||This article includes a list of references, but its sources remain unclear because it has insufficient inline citations. (September 2011)|
Páros, Cyclades Islands, Republic of Venice
|Died||7 December 1583 (aged 58)
|Hagia Sophia, Istanbul|
|Known for||Valide Sultan|
|Religion||Islam, previously Catholic or Jewish|
|Parents||Nicolò Venier and Violanta Baffo or Joseph Nassi|
Nurbanu Sultan (full style Haseki Afife Nûr-Banû Vâlide Sultân Aliyyetü'ş-Şân Hazretleri; Ottoman Turkish: نور بانو سلطان; c. 1525 – 7 December 1583) was the favourite consort and later wife of Sultan Selim II of the Ottoman Empire, mother of Sultan Murad III, and de facto co-ruler as the Valide Sultan for nine years from 1574 until 1583. She was either a Venetian of noble birth or a Spanish Jew. Her birth name may have been Cecilia or Olivia Venier-Baffo, or Rachel Marie Nassi.
Some theories about her biography
Currently, there exist three living theories about the ethnic roots of Nurbanu:
Cecilia or Olivia
According to Venetian records, Cecilia or Olivia was presumably the natural daughter of Nicolò Venier, a Lord of Páros, by Violanta Baffo. She was the niece of the Doge of Venice, Sebastiano Venier. She was captured when the Turks conquered the Cyclades island of Páros, where she was born, during the 1537 war, abducted from there and taken to the royal harem of Ottoman Prince Selim II in Istanbul, where she was renamed Nurbanu.
Rachel Marie Nassi
According to Ottoman records, Rachel Marie was the sister of Joseph Nassi, who was in a very close relationship with Nurbanu's husband. Being a Jewish, she gave priorities to the Jewish people of Istanbul and Manisa.
Time as consort
Nurbanu became the most favored consort of Ottoman Sultan Selim II, who was put on the throne in 1566, and the mother of Ottoman Sultan Murad III. When Selim II died in 1574, she concealed his death and hid his corpse in an icebox until her son Murad arrived at Istanbul from the Province of Manisa, where Murad was the governor. Twelve days later, upon Murad's accession to the Ottoman throne as Murad III, Nurbanu acquired the title of valide sultan (queen mother).
After Nurbanu became the valide sultan to her son Murad III, she effectively managed the government together with the Grand Vizier Sokollu Mehmed Pasha, who acted as co-regent with the sultan during the Sultanate of Women. Her intermediary to the world outside the harem was her "kira", Esther Handali. "Kira" was so popular means of communication with the outside world when Nûr-Banû was the Valide Sultan that the two women were said to have been lovers. She corresponded with the queen Catherine de' Medici of France. During her nine years of regency (1574–1583), her politics were so pro-Venetian that she was hated by the Republic of Genoa. Some have even suggested that she was poisoned by a Genoese agent. In any case, she died at the palace in the Yenikapı Quarter, Istanbul on 7 December 1583. Moreover, it has been said that Nurbanu was related to Safiye Sultan, who was born Sofia Baffo, married Murad III, and consequently became the next valide sultan of the Ottoman Empire when her own son Mehmed III acceded to the throne. On the other hand, the Ottoman records claim that the Republic of Venice became highly dependent on the Ottoman Empire during the regency of Nurbanu because her policies were allegedly extremely pro-Jewish.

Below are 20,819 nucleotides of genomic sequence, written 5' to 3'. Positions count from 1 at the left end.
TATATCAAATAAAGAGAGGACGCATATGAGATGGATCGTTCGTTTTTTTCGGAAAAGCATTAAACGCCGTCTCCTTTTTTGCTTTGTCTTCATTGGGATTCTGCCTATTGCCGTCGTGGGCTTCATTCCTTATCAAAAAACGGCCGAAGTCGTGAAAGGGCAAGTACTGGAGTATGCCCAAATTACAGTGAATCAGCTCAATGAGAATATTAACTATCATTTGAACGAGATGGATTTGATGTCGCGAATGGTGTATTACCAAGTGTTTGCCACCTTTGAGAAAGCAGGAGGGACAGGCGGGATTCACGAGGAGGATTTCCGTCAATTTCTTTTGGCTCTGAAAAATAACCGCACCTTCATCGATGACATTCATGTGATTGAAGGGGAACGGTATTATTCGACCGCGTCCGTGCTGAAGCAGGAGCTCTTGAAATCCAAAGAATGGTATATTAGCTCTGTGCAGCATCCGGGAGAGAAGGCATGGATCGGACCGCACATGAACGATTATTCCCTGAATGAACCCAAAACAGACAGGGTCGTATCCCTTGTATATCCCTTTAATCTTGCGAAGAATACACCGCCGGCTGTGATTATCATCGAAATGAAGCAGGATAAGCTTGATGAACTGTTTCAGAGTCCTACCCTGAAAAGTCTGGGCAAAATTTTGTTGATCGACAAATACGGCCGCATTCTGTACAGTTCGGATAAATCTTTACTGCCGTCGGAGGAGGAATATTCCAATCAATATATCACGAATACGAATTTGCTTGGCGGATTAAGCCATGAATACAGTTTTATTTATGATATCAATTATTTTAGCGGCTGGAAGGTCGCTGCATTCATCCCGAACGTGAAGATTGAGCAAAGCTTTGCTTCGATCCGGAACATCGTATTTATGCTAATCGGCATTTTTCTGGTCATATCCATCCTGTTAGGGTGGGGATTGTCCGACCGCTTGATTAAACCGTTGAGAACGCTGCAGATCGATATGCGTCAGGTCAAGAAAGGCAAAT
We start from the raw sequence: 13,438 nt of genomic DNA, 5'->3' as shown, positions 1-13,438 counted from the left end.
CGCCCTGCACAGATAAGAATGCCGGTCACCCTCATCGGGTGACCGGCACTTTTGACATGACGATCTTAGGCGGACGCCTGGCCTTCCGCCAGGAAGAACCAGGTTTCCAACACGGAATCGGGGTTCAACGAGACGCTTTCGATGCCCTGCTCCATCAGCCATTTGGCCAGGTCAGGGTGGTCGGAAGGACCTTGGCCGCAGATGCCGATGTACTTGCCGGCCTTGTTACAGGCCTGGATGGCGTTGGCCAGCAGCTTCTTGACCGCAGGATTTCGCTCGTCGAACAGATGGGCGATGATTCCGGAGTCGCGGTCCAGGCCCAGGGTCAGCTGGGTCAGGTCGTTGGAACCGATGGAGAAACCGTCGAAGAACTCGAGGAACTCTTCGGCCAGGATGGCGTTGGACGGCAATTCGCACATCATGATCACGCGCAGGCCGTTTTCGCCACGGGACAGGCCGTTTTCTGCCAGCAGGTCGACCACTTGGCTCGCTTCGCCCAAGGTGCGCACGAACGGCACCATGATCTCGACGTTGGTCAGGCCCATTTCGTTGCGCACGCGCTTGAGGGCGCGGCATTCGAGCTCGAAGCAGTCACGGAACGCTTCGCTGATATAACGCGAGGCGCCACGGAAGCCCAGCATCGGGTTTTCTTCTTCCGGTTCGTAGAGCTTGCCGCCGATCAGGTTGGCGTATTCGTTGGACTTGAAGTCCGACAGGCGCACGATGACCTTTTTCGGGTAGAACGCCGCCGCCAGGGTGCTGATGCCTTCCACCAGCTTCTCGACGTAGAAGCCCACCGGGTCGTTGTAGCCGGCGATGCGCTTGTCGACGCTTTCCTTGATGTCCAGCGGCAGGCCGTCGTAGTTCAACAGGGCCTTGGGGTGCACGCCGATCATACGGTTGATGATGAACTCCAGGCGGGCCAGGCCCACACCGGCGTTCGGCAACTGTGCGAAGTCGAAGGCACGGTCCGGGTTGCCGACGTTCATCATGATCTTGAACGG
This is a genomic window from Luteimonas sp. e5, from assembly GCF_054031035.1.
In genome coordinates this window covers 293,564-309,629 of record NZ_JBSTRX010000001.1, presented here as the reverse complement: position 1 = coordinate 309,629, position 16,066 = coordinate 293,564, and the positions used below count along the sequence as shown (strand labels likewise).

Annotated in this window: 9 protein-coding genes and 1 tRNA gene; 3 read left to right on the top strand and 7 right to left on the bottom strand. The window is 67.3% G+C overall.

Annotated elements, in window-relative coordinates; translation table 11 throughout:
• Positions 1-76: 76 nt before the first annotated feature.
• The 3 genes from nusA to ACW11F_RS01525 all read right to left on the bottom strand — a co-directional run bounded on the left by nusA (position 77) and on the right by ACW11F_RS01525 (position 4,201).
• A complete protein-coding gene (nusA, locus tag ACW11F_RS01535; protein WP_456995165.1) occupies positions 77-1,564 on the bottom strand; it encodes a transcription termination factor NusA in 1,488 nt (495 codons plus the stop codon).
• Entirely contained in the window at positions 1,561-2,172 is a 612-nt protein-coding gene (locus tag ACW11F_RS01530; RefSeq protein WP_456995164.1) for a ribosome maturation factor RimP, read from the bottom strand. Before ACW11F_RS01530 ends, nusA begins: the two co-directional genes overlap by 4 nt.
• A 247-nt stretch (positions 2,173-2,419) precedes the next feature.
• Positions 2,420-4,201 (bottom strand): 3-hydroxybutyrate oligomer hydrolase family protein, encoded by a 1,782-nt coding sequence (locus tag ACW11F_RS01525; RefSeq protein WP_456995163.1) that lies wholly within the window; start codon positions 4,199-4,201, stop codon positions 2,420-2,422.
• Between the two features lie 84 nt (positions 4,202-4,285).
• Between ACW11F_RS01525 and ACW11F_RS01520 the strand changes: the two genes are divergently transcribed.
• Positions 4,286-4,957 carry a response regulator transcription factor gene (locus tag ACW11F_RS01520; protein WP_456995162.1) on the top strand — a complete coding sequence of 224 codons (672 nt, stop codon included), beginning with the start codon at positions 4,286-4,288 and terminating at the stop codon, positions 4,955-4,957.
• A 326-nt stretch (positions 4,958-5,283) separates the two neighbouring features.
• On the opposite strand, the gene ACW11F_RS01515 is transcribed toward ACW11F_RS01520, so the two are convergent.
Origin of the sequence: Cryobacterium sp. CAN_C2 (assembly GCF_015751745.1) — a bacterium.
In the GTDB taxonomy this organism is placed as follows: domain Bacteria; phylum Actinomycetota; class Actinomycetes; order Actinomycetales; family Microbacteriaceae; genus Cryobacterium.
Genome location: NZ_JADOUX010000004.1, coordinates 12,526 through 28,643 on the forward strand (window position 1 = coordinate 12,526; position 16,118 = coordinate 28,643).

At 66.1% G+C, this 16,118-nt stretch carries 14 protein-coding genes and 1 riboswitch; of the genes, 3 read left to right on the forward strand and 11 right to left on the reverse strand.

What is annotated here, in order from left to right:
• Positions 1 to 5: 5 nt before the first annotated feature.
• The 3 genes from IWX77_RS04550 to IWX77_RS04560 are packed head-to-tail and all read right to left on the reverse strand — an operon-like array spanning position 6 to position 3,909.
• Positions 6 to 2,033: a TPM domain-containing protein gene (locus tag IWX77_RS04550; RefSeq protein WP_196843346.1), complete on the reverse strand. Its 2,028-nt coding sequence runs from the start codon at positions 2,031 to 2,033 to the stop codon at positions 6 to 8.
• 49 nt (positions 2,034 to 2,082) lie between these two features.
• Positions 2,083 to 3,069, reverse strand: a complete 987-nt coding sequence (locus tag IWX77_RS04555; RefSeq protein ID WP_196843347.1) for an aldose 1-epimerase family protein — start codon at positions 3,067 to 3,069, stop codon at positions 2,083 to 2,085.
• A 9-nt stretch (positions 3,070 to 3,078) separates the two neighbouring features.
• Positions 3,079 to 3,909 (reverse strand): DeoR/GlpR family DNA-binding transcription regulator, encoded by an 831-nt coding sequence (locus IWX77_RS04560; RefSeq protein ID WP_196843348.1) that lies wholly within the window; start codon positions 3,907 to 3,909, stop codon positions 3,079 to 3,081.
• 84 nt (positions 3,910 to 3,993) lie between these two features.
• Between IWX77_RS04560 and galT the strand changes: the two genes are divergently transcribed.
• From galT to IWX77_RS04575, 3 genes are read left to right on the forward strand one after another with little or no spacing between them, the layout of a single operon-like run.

Charitable establishments and philanthrophy
During her nine years of regency, Nurbanu ordered the renowned Ottoman architect Mimar Sinan to build the Atik Valide Mosque and its surrounding külliye at the district of Üsküdar in Istanbul, where previously a "Jewish bath" was located. The construction of the külliye was completed and put in commission at the end of 1583, just before the demise of Nurbanu on 7 December 1583. She was buried at the mausoleum of her husband Selim II located inside the Hagia Sophia (then a mosque) at Sultanahmet in Istanbul, Turkey.
- http://books.google.com.tr/books?id=Xd422lS6ezgC&pg=PA178 Stanford J. Shaw, History of the Ottoman Empire and modern Turkey, Volume 1. page 178
- Valeria Heuberger, Geneviève Humbert, Geneviève Humbert-Knitel, Elisabeth Vyslonzil, Cultures in Colors, page 68. ISBN 3-631-36808-9, 2001
- Godfrey Goodwin, The Private World of Ottoman Women, Saqi Book, ISBN 0-86356-745-2, ISBN 3-631-36808-9, 2001. page 128,
- Goodwin, Jason, Lords of the Horizons, (1998) - page 160
- A.D. Alderson, The Structure of the Ottoman Dynasty. Clarendon Press, Oxford, 1956.
- Almanach de Gotha: annuaire généalogique, diplomatique et statistique, Justes Perthes, Gotha, 1880-1944.
- Burke's Royal Families of the World, Volume II: Africa & The Middle East, Burke's Peerage Ltd., London, 1980.
- Yılmaz Öztuna, Devletler ve Hanedanlar, Turkiye 1074-1990, Ankara, 1989.
- Osman Selâheddin Osmanoğlu, Osmanli Devleti'nin Kuruluşunun 700. Yılında Osmanlı Hanedanı, Islâm Tarih, Sanat ve Kültür Araştırma Vakfı (ISAR), Istanbul, 1999.
- Emine Fuat Tugay, Three Centuries: Family Chronicles of Turkey and Egypt, Oxford, 1963.
18 April 1558 – 15 December 1574
Ayşe Hafsa Sultan
15 December 1574 – 7 December 1583